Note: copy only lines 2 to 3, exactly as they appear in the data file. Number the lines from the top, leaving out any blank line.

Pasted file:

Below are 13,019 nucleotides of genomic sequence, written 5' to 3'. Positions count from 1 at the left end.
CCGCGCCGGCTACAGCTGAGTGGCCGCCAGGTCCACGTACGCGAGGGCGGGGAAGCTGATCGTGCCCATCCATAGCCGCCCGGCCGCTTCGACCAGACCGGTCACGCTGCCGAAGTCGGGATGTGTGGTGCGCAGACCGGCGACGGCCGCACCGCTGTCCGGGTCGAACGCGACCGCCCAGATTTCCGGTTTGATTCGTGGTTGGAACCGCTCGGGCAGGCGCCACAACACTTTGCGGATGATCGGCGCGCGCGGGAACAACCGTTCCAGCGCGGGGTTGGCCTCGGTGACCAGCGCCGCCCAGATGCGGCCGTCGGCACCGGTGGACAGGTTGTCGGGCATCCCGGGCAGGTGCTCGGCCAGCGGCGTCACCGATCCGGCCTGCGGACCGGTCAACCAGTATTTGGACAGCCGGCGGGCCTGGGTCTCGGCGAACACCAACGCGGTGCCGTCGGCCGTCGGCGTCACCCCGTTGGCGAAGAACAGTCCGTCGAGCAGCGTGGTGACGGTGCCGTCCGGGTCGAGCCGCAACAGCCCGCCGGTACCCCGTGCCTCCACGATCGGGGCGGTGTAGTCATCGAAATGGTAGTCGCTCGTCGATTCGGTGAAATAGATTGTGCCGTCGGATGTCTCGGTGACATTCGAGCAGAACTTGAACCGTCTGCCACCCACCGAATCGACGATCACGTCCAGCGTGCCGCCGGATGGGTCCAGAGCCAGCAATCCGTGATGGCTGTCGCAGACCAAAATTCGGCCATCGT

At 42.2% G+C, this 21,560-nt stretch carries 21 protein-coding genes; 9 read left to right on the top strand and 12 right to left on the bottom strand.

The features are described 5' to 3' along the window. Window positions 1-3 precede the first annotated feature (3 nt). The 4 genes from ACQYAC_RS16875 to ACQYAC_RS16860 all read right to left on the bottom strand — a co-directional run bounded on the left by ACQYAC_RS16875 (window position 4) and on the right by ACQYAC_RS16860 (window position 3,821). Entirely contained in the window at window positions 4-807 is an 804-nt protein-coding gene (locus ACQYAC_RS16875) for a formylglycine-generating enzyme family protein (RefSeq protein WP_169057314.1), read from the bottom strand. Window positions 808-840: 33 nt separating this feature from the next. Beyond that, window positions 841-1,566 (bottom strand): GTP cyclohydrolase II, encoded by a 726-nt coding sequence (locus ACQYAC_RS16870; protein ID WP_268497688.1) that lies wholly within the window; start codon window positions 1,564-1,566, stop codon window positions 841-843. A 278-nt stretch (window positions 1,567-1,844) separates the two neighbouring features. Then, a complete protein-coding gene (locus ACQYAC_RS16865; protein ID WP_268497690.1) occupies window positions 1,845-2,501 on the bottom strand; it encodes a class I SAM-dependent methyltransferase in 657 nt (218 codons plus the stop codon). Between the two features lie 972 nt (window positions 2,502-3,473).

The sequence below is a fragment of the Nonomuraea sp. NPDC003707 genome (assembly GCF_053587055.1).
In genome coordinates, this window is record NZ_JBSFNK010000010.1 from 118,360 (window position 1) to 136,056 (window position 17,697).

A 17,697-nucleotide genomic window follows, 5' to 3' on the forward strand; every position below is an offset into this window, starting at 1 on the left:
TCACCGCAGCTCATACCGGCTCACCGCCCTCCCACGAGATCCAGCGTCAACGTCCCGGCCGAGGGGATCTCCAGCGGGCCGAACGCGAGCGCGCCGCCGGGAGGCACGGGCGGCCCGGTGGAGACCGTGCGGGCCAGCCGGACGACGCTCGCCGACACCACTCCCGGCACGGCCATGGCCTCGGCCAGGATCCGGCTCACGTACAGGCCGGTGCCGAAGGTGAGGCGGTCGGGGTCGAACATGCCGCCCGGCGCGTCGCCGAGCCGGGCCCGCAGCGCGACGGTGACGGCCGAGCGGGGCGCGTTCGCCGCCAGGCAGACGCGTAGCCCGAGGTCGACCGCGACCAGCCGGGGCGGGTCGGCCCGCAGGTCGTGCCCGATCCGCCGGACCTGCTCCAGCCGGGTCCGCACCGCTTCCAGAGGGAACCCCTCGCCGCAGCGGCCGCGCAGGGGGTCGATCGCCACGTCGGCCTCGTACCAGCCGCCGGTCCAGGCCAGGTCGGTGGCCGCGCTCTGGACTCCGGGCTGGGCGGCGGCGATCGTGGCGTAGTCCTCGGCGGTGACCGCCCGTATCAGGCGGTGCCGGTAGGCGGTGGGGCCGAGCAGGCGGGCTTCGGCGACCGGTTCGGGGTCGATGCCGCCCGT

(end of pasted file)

CCGCGCCGGCTACAGCTGAGTGGCCGCCAGGTCCACGTACGCGAGGGCGGGGAAGCTGATCGTGCCCATCCATAGCCGCCCGGCCGCTTCGACCAGACCGGTCACGCTGCCGAAGTCGGGATGTGTGGTGCGCAGACCGGCGACGGCCGCACCGCTGTCCGGGTCGAACGCGACCGCCCAGATTTCCGGTTTGATTCGTGGTTGGAACCGCTCGGGCAGGCGCCACAACACTTTGCGGATGATCGGCGCGCGCGGGAACAACCGTTCCAGCGCGGGGTTGGCCTCGGTGACCAGCGCCGCCCAGATGCGGCCGTCGGCACCGGTGGACAGGTTGTCGGGCATCCCGGGCAGGTGCTCGGCCAGCGGCGTCACCGATCCGGCCTGCGGACCGGTCAACCAGTATTTGGACAGCCGGCGGGCCTGGGTCTCGGCGAACACCAACGCGGTGCCGTCGGCCGTCGGCGTCACCCCGTTGGCGAAGAACAGTCCGTCGAGCAGCGTGGTGACGGTGCCGTCCGGGTCGAGCCGCAACAGCCCGCCGGTACCCCGTGCCTCCACGATCGGGGCGGTGTAGTCATCGAAATGGTAGTCGCTCGTCGATTCGGTGAAATAGATTGTGCCGTCGGATGTCTCGGTGACATTCGAGCAGAACTTGAACCGTCTGCCACCCACCGAATCGACGATCACGTCCAGCGTGCCGCCGGATGGGTCCAGAGCCAGCAATCCGTGATGGCTGTCGCAGACCAAAATTCGGCCATCGT

At 42.2% G+C, this 21,560-nt stretch carries 21 protein-coding genes; 9 read left to right on the top strand and 12 right to left on the bottom strand.